Easy Italian Bread

What follows are two Italian bread recipes. The difference is in how they are baked. The first is baked in a conventional way producing a bread with a soft crust. The second recipe incorporates steam to make a crusty bread.

This bread is wonderful but it does take a little planning. The biga should be made one to three days in advance and stored in the refrigerator. The biga is easy to make and the bread made with the biga is easy.

Though this description uses a stand-type mixer with a dough hook, the bread can be made by hand if you prefer. Simply mix and knead as you would other breads.

Italian Bread Recipe

For the biga

2 cups or more of good quality, unbleached bread flour
1/2 teaspoon instant yeast
3/4 cup water at 80 degrees

For the bread

2 2/3 cups good quality, unbleached bread flour
1/2 tablespoon salt
1 tablespoon sugar
1/3 cup high heat baker’s dry milk
1 teaspoon instant yeast
1 tablespoon olive or vegetable oil
3/4 cup, more or less, water at 100 degrees
the biga

Directions

1. For the biga, mix the flour and yeast together in the bowl of your stand-type mixer. Add the water and mix with the dough hook for five or six minutes. As the dough comes together, the dough ball should be soft and tacky but not too sticky. Check the dough ball one to two minutes into the kneading and add more flour if needed. (If the dough ball is too dry, dribble in a bit of water.) Complete the kneading.
2. Place the dough in a greased bowl, cover and let stand on the counter at room temperature for two or three hours or until nearly doubled in size.
3. Punch the dough down and refrigerate it overnight or for up to three days.
4. An hour before you make the bread, remove the biga from the refrigerator and cut the dough ball into eight to ten pieces, cover, and let stand for an hour at room temperature to begin to warm.
5. Mix the flour, salt, sugar, optional dry milk, and yeast together in the bowl of your stand-type mixer. Add the oil and water and the biga and mix with the dough hook for about eight minutes. As the dough comes together, the dough ball should be soft and tacky but not too sticky. (Check the dough ball one to two minutes into the kneading and add more flour if needed. If the dough ball is too dry, dribble in a bit of water.) Complete the kneading.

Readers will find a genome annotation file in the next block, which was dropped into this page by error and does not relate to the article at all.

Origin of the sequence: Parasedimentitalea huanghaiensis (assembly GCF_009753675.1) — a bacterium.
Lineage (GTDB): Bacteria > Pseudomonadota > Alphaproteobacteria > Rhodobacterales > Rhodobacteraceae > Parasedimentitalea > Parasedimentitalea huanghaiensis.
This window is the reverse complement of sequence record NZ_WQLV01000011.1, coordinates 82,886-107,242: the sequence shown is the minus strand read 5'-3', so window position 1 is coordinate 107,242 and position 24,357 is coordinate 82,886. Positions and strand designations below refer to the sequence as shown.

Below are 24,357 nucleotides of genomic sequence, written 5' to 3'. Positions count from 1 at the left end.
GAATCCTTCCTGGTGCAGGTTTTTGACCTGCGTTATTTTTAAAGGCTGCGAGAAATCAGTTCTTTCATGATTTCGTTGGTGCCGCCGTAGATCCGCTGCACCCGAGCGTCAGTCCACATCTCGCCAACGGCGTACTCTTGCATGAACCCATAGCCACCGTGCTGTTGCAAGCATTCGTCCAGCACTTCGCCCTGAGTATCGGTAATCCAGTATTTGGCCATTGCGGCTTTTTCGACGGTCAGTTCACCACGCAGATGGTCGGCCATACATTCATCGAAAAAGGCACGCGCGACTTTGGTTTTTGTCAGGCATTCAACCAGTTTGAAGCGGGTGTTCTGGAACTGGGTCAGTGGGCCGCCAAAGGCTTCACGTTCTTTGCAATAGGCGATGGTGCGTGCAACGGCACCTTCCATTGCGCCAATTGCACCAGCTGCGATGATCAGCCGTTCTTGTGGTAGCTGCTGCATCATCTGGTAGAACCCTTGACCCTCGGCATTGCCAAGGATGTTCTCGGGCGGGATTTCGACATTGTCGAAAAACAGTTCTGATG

6. Place the dough in a greased bowl, cover and let stand on the counter at room temperature for two or three hours or until nearly doubled in size.
7. Grease a baking sheet and sprinkle it with cornmeal or semolina flour. Using a knife or bench scraper, divide the dough into two equal pieces for loaves or smaller pieces for rolls. Form the loaves or rolls and place them on the baking sheet. Cover and let stand until they are nearly doubled in size, about one hour.
8. Bake at 375 degrees for 20 to 30 minutes or until the bread is browned and the internal temperature reaches 200 degrees. Remove to wire rack to cool.

Crusty Italian Bread Recipe

This difference in this bread recipe and the proceeding recipe is in how the bread is baked. Steam in the oven creates a chewy crust. You create the steam with a pan of water on the lowest shelf in the oven and a mister spray bottle.

Enjoy your bread.

For the biga

2 cups or more of good quality, unbleached bread flour
1/2 teaspoon instant yeast
3/4 cup water at 80 degrees

For the bread

2 2/3 cups good quality, unbleached bread flour
1/2 tablespoon salt
1 tablespoon sugar
1/3 cup high heat baker’s dry milk
1 teaspoon instant yeast
1 tablespoon olive or vegetable oil
3/4 cup, more or less, water at 100 degrees
the biga

Directions

1. For the biga, mix the flour and yeast together in the bowl of your stand-type mixer. Add the water and mix with the dough hook for five or six minutes. As the dough comes together, the dough ball should be soft and tacky but not too sticky. Check the dough ball one to two minutes into the kneading and add more flour if needed. (If the dough ball is too dry, dribble in a bit of water.) Complete the kneading.